Long Term Compounding


Compound interest is interest paid on the initial principal as well as the accumulated interest on money you have invested.  Here is a brief example highlighting the power of investing just $2.74 a day ($1,000 a year) for a new born baby.


Time passes quickly – recently we found ourselves celebrating the 21st birthday of our youngest child.  It only seemed such a short time ago we had three children under four – now they are ages 21, 23 and 24.

Yes, it’s a great concept but, unfortunately, like most people, I never “got around” to starting.  However, being one who likes to ponder on what might have been, I did some calculations to find out

  • The eldest, now aged 24, would have $164,000
  • The second would have $122,000
  • The youngest who just turned 21, would have $89,000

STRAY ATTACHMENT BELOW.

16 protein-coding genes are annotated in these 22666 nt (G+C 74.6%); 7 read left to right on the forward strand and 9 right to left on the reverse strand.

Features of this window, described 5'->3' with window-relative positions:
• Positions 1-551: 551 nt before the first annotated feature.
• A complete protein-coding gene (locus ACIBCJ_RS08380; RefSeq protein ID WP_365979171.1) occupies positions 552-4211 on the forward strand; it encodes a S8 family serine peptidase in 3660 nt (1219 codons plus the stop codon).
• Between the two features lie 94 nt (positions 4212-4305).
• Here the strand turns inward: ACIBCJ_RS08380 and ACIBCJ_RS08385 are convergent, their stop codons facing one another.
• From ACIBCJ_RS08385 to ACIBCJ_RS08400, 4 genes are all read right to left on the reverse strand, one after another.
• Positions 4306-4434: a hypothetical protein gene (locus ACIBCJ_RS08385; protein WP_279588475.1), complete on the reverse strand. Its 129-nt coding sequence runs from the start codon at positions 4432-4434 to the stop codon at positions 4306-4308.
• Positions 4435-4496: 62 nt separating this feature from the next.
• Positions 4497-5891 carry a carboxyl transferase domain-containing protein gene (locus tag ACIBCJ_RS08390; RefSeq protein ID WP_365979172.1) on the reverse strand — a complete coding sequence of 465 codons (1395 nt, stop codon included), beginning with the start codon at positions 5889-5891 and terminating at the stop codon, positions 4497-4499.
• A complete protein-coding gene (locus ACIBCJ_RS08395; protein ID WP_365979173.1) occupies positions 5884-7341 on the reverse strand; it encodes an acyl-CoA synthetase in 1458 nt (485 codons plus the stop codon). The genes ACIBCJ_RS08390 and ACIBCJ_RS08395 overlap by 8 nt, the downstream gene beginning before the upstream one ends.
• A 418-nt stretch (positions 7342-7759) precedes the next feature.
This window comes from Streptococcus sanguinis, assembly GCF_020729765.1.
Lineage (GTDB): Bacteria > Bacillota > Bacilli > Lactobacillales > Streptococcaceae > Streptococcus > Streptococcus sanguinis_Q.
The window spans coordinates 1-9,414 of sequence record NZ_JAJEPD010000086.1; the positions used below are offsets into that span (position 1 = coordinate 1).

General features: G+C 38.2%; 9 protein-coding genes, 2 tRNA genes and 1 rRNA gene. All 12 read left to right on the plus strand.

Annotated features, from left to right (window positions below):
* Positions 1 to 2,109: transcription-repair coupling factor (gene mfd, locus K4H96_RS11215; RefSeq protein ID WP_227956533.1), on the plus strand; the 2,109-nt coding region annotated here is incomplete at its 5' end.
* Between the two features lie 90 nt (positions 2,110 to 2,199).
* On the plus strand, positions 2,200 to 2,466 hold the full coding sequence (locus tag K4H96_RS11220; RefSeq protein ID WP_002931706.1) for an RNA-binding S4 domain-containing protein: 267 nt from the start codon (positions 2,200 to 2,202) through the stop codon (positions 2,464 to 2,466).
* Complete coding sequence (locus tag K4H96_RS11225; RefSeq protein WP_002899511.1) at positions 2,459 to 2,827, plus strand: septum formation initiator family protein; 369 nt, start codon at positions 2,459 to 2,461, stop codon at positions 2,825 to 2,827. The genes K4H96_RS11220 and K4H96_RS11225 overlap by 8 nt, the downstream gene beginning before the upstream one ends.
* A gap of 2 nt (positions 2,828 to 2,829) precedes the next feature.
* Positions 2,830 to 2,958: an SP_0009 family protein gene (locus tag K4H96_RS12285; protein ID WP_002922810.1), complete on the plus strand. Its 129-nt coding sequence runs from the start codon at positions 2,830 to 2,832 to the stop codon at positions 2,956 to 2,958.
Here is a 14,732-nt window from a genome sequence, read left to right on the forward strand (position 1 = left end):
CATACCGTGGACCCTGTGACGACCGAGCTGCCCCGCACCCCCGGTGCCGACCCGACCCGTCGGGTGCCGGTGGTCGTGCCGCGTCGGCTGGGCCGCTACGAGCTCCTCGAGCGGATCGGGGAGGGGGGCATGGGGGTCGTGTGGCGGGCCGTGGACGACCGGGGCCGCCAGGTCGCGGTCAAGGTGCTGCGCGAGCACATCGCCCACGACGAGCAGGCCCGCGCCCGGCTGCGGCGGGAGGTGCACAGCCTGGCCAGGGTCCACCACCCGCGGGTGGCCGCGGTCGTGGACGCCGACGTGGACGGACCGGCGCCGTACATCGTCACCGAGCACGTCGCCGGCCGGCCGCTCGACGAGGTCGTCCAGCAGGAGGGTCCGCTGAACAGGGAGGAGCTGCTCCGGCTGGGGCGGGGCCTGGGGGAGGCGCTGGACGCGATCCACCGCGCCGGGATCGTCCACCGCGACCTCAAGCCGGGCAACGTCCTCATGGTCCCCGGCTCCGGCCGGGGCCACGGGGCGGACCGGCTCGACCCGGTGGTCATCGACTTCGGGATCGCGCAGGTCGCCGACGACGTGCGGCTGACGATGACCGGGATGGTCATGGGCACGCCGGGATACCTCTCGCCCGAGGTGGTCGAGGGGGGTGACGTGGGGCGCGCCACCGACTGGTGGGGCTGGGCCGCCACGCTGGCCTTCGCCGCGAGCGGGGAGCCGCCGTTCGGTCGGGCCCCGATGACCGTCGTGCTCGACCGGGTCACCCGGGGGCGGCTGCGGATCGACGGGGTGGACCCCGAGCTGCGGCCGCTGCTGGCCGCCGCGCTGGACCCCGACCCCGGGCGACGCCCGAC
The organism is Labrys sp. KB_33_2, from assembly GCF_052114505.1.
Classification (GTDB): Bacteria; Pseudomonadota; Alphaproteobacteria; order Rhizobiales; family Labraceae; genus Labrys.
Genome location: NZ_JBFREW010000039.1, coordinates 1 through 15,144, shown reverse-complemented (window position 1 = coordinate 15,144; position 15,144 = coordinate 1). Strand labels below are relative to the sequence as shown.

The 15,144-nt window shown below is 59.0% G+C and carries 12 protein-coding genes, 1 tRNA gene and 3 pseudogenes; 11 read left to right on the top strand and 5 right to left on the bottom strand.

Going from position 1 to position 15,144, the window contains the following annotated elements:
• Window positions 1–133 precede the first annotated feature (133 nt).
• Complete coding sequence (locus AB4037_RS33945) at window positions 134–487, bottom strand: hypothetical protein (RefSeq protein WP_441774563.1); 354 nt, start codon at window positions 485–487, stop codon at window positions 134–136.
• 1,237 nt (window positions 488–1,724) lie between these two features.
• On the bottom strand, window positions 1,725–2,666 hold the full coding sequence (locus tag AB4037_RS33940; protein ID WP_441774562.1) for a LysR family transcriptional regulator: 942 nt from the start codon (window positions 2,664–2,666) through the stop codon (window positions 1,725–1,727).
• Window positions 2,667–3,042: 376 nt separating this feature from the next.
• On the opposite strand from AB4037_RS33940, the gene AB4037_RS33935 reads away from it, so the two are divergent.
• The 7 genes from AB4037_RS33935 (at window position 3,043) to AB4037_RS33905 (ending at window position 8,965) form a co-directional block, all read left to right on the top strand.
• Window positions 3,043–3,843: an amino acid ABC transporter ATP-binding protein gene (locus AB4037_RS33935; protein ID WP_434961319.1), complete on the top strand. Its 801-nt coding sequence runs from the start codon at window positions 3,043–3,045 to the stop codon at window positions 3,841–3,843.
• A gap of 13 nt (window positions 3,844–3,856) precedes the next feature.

Because the youngest is four years younger than the eldest, her theoretical portfolio would have been worth about half as much as his, because the length of time of her investment would have been four years shorter.

It encouraged me to do more calculations.  If we made no more contributions to the eldest son’s $164,000 portfolio, it would grow to $8.8 million at age 64 if the investment could average 10% per annum.

That’s a return of $8.8 million for a total investment of $24,000 (24 x $1,000).

Now think about someone who is reading this, who is aged 24, and becomes sold on the idea of having a portfolio worth $8.8 million in 40 years’ time.  Because they are starting from scratch they have to invest $1,380 a month ($16,560 a year) to reach their target of $8.8 million.

Yes, the person who put away $1,000 a year from birth and then stopped at age 24 outlays only $24,000 for a return of $8.8 million.  The one who delays the program and then starts at 24 has to find a staggering $662,400 to end up in the same place.  This is the cost of delay.

Interested?  Call us today on (07) 5437 8888 for more information on setting up an investment.

Stuart Long (Associate Adviser)